Navigation Links
Physicists skirt thermal vibration, transfer optical signal via mechanical oscillator

EUGENE, Ore. -- (Nov. 15, 2012) -- Using tiny radiation pressure forces -- generated each time light is reflected off a surface -- University of Oregon physicists converted an optical field, or signal, from one color to another. Aided by a "dark mode," the conversion occurs through the coupling between light and a mechanical oscillator, without interruption by thermal mechanical vibrations.

In the quest for networking quantum systems and eventually building a quantum Internet -- where photons carry information -- color conversion will be crucial, said co-author Hailin Wang, a member of the Oregon Center for Optics and a professor in the UO physics department. Getting different quantum systems, or nodes, to talk to each other is a major challenge since these systems communicate with photons of distinct wavelength or color. "This is not unlike getting a PC to talk to a Mac, but it involves a quite different process," he said.

"Optomechanical systems can be used to store light and change its color -- operations that are important for a quantum network," said co-author Chunhua Dong, a postdoctoral research associate in Wang's lab.

In a paper appearing Nov. 16 online via Science Express in advance of publication in the journal Science, the Oregon group describes the discovery. The group's experiment couples the radiation pressure force that is generated by light circulating inside a glass microsphere -- about the size of a human hair -- to the mechanical breathing motion of the microsphere. One can change the color of a light pulse by first exciting a mechanical vibration through the optomechanical coupling, and then using the vibration to generate a new light pulse at the desired color.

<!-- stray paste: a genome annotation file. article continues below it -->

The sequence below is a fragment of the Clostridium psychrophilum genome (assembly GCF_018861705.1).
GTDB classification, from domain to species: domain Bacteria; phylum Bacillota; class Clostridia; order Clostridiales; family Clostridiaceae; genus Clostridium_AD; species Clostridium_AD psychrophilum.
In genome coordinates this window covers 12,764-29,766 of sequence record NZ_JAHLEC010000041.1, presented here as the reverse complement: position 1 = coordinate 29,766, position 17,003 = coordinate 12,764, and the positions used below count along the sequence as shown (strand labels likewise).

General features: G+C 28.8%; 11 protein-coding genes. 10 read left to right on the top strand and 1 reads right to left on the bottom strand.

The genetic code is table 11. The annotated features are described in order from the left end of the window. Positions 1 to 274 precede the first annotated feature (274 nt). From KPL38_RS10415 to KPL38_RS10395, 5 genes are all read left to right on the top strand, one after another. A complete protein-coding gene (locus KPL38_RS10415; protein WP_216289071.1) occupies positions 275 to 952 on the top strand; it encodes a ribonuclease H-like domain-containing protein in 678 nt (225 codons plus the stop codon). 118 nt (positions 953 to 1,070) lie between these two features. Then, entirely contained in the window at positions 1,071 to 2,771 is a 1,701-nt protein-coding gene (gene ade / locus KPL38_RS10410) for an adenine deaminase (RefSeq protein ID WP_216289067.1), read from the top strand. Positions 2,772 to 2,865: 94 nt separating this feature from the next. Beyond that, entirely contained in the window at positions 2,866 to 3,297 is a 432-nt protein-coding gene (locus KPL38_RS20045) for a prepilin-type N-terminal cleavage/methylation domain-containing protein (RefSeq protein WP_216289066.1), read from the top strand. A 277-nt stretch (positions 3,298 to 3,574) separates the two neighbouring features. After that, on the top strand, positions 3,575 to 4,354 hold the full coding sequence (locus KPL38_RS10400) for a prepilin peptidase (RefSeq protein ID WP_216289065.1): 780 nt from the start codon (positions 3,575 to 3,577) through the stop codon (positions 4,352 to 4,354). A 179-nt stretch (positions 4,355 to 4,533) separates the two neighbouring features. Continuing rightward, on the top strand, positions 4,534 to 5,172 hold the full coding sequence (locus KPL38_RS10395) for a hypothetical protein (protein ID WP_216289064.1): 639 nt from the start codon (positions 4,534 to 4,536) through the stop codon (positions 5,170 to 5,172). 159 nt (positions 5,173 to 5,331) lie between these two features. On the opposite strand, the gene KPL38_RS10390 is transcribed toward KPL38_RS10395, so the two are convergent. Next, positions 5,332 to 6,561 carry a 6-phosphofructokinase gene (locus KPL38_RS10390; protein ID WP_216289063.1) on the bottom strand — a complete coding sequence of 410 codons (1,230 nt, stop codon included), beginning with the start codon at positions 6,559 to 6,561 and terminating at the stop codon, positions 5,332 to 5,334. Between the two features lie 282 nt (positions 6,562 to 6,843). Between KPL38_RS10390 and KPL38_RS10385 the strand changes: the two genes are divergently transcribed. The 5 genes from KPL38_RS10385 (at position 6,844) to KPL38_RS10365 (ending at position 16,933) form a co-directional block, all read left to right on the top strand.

Making the conversion currently is limited by thermal mechanical motion -- only at temperatures approaching absolute zero can such an approach be useful for quantum applications. As an example of the challenge, the researchers said, consider a tuning fork:

"If you were able to look at the tuning fork very closely, you would see that it is always vibrating a little bit on its own, just from the thermal motion," said co-author Victor Fiore, a graduate student. "This causes a problem because the noise from the thermal motion can swamp out the signal that we care about."

The Oregon group solved the problem by demonstrating the "dark-mode" approach proposed earlier this year by theoretical physicists from McGill University and the University of California, Merced. By achieving the dark mode, the color-conversion process is immune to thermal noise, even though the conversion is still mediated by the same mechanical oscillator. This approach provides an alternative to cooling the mechanical oscillator to eliminate the noise.

Describing the dark mode is difficult, but co-author Mark C. Kuzyk, another graduate student in Wang's lab, suggests picturing three children sitting on swings, holding hands. "The two outermost kids are the photons (light) of different colors, and the middle child is the mechanical oscillator. When all three children are sitting still, there are no photons or vibrations in the system. If we push one of the swings, all three kids will start moving. In the dark mode approach, we push and pull on the swings in a special way that generates a very particular pattern of swinging.

"As the child on the left hand side moves forward," Kuzyk continued, "the child on the right hand side moves backward, such that the middle child never moves. This is interesting because even though the middle child never moves, she is a necessary part of the system. Without her, there would be no way to couple the two outermost swings."